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Venore Transportation Co. v. Oswego Shipping Corp.

decided: June 13, 1974.


Appeal from a judgment of the District Court for the Southern District of New York, Edward Weinfeld, Judge, awarding damages to owner pro hac vice of vessel for breach of warranty of safe berth at time and voyage charterers. Modified as to the division of damages with the voyage charterer required to indemnify the time charterer in full.

Lumbard and Mays, Circuit Judges, and Jameson, District Judge.*fn*

Author: Lumbard

LUMBARD, Circuit Judge:

Defendant and third party plaintiff, Oswego Shipping Corporation, a time charterer, and third party defendant, Banco do Brasil, a voyage charterer, appeal from a judgment in the Southern District which awarded $265,727.29 to plaintiff, Venore Transportation Company for breach of warranty of safe berth by both Oswego and Banco do Brasil resulting in damage to the SS Santore, of which Venore was owner pro hac vice.*fn1 Concluding that the acts and conduct of Oswego and Banco do Brasil were responsible for the damage to the Santore, 363 F. Supp. 1366, 1374 (S.D.N.Y. 1973), Judge Weinfeld held that "there should be a division of damages" with Oswego, the time charterer, directly liable to Venore for the full extent of loss, and Banco do Brasil required to indemnify Oswego for one half of the judgment recovered by Venore.

On appeal, Oswego argues that it is entitled to full indemnification from Banco do Brasil. Banco do Brasil also appeals and seeks to avoid any liability by maintaining that a safe berth was, in fact, provided the Santore; that even assuming the berth was not safe, the intervening negligence of the vessel relieved the charterers from liability; and that, in any event, the intervening negligence of the time charterer, Oswego, relieved it, the voyage charterer, from any obligation to indemnify. The judgment of the district court is modified with regard to the division of damages to the extent that we hold that Banco do Brasil must indemnify Oswego in full. As so modified, the judgment is affirmed.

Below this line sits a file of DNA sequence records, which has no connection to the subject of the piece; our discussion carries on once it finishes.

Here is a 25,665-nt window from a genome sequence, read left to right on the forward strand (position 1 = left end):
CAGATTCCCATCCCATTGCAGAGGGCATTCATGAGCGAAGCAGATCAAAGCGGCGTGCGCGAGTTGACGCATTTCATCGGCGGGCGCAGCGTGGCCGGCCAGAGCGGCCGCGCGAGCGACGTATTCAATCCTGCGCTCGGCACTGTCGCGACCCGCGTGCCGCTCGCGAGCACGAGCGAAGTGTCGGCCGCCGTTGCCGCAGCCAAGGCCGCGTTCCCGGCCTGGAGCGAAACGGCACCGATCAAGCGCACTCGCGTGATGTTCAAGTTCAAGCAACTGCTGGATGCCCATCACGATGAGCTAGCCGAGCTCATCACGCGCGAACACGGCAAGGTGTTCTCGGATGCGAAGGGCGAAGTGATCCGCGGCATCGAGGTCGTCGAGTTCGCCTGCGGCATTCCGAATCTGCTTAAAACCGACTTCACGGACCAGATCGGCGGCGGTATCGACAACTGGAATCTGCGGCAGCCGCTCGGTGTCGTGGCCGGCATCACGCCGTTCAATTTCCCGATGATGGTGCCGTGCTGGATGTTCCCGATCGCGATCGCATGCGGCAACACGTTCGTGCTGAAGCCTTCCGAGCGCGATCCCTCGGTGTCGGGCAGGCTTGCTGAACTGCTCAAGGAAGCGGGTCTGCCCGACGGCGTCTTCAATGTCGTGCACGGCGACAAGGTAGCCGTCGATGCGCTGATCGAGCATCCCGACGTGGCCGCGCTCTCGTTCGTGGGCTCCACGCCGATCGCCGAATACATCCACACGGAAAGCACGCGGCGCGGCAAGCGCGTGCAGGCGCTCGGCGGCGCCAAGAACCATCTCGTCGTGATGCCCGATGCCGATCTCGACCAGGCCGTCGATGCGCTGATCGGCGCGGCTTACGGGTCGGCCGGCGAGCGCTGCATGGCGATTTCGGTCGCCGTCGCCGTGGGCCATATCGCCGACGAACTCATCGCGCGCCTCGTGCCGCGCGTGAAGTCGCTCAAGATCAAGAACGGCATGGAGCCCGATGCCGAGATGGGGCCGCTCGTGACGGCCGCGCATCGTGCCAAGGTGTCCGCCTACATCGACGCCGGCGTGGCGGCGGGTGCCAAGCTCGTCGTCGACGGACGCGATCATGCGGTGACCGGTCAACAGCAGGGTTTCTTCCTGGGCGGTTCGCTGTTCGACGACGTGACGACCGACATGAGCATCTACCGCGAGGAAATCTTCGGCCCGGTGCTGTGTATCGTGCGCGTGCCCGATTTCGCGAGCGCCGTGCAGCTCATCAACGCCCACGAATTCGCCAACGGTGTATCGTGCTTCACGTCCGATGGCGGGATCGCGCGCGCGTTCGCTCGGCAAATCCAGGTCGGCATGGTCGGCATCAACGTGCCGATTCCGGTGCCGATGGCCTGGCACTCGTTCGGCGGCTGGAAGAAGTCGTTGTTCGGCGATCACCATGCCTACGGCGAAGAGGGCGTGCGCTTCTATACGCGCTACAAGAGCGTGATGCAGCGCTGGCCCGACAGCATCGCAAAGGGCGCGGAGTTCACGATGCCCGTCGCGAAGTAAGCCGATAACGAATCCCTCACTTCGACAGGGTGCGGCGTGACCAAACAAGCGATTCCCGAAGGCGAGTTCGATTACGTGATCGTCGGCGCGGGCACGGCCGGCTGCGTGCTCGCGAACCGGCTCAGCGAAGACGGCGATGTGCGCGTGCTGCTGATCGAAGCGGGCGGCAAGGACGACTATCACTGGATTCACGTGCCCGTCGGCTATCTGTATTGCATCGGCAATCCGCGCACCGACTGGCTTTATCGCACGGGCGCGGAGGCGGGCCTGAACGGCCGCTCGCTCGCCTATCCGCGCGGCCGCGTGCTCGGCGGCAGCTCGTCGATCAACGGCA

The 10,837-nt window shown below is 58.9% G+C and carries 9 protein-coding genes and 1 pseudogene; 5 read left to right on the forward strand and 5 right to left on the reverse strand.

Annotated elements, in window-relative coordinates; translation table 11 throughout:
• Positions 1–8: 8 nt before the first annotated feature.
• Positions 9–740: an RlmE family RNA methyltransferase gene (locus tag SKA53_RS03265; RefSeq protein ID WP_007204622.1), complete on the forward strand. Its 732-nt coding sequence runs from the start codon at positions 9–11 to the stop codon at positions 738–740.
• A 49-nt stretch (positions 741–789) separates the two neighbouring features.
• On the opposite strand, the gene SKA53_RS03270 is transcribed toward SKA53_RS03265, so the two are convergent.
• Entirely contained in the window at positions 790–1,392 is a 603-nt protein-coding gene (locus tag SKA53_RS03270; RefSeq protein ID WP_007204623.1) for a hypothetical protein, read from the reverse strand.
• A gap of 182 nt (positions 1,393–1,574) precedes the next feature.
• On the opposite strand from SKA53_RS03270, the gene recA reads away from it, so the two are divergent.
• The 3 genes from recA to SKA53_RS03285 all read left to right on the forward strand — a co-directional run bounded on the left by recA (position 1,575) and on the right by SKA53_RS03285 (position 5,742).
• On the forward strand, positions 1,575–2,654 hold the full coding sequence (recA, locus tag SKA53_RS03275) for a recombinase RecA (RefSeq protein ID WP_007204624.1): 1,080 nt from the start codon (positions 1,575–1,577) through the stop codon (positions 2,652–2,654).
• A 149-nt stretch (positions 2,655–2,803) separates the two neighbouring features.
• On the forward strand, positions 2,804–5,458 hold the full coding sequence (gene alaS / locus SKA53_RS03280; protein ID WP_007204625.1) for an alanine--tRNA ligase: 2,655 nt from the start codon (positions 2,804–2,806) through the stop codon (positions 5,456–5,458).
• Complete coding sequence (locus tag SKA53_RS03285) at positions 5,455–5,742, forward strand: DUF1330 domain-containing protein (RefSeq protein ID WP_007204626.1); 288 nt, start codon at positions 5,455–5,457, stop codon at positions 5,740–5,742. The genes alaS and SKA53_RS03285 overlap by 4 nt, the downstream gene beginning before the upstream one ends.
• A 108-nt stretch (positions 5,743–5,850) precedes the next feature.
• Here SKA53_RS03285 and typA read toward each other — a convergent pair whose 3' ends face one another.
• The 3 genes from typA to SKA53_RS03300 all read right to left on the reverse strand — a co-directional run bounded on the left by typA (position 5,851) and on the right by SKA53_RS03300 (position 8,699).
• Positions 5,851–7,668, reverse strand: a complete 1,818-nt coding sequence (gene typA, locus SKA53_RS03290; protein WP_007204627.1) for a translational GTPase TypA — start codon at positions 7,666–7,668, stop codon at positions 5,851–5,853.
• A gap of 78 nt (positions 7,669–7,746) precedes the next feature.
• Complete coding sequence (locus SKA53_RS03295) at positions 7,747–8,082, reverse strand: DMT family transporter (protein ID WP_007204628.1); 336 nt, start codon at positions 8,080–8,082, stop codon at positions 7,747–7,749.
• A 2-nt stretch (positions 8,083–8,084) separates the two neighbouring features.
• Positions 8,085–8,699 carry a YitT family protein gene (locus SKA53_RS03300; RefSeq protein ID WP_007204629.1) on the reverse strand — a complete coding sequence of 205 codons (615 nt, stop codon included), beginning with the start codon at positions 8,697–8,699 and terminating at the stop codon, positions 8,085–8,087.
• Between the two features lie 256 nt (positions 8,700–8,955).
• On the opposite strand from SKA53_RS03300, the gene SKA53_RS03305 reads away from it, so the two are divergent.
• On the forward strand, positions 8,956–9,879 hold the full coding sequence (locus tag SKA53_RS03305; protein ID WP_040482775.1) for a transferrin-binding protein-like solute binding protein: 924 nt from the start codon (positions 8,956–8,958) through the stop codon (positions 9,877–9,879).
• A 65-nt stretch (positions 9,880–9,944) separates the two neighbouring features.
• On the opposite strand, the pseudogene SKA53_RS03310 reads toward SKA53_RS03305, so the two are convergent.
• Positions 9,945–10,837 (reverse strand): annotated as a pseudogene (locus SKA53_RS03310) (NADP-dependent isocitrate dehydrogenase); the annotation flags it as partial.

On April 24, 1964, the SS Santore, a 14,095 gross-ton ship, owned pro hac vice by Venore Transportation Company, sailed from Galveston, Texas, loaded with a full cargo of wheat destined for hunger-stricken northeastern Brazil. The ship was under a standard New York Produce Exchange form of time charter, clause 6 of which provided that "the cargo or cargoes be ladened and/or discharged in any dock or at any wharf or place that charterers or their agents may direct, provided the vessel can safely lie always afloat at any time of tide, except at such place where it is customary for similar size vessels to safely lie aground."

Oswego, in turn, had entered into a voyage charter with Banco do Brasil which provided in part that Banco do Brasil would assure safe berths in Salvador, Recife, and Fortaleza, the Brasilian ports at which the SS Santore was to discharge its cargo.

On the evening of May 8, 1964, the SS Santore arrived in Salvador. She was to dock at a pier known as the "Coal Wharf" where two receivers designated by Banco do Brasil maintained equipment for the discharge of grain. At the time of the Santore's arrival, however, another ship was occupying the berth, so that the Santore remained at an anchorage outside the breakwater awaiting the departure of this other vessel.